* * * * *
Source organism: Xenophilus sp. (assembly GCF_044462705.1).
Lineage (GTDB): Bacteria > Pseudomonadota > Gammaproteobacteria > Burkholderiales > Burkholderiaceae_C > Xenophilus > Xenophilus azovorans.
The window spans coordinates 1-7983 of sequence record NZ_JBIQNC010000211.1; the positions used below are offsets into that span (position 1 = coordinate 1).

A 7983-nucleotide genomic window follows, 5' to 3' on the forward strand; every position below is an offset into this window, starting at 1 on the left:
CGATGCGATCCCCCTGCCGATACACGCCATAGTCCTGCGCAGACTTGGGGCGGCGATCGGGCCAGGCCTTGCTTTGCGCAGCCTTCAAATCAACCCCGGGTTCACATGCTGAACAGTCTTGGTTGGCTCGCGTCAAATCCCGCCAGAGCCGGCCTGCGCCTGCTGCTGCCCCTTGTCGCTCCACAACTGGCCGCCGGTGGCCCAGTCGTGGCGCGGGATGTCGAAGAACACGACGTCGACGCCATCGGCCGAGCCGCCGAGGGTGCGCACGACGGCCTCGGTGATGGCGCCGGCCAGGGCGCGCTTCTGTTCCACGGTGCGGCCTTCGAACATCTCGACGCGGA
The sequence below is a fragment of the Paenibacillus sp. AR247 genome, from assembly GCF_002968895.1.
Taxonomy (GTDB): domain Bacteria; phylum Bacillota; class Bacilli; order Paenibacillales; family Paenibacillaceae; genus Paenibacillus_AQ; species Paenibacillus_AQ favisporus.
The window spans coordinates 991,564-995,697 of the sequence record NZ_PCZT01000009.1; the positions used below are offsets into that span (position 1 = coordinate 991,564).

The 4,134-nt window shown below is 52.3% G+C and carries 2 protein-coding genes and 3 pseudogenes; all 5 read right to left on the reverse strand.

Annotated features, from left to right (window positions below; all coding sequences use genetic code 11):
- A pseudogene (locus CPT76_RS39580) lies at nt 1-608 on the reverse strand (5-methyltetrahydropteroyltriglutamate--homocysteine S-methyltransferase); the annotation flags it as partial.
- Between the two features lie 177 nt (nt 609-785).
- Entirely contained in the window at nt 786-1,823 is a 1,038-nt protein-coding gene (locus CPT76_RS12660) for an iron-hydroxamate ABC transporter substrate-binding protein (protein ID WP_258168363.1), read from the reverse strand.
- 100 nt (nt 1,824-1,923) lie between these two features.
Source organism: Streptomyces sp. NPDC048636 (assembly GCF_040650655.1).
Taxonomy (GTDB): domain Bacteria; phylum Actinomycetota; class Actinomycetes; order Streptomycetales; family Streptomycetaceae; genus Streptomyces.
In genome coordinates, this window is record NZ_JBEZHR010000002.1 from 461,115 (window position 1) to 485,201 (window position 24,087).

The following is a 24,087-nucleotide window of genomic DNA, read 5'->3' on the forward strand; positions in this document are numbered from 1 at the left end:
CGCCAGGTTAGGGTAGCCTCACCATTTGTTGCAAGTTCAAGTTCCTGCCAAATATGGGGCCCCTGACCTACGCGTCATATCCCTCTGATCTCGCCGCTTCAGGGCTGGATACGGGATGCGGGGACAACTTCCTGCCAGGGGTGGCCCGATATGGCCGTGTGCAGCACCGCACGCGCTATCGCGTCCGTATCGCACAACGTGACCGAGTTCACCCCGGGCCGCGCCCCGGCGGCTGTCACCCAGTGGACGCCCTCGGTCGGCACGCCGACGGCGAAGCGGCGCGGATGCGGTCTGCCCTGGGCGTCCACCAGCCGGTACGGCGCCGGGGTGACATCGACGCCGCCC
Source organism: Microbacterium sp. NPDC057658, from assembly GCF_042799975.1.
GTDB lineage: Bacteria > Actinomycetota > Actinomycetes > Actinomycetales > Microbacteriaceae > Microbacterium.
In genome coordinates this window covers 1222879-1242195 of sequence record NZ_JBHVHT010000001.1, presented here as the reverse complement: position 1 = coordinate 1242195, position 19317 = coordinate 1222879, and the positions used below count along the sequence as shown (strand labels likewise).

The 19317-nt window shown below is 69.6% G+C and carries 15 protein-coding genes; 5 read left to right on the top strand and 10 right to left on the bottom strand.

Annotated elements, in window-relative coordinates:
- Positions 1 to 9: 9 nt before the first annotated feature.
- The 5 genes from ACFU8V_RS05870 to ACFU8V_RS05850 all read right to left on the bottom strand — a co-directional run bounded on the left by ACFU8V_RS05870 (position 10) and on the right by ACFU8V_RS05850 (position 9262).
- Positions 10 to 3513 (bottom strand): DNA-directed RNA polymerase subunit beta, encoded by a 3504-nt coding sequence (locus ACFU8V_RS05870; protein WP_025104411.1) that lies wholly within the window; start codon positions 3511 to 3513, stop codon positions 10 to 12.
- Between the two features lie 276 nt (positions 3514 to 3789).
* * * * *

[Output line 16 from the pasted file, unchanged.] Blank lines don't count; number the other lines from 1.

Taxonomy (GTDB): domain Bacteria; phylum Actinomycetota; class Actinomycetes; order Streptomycetales; family Streptomycetaceae; genus Streptomyces.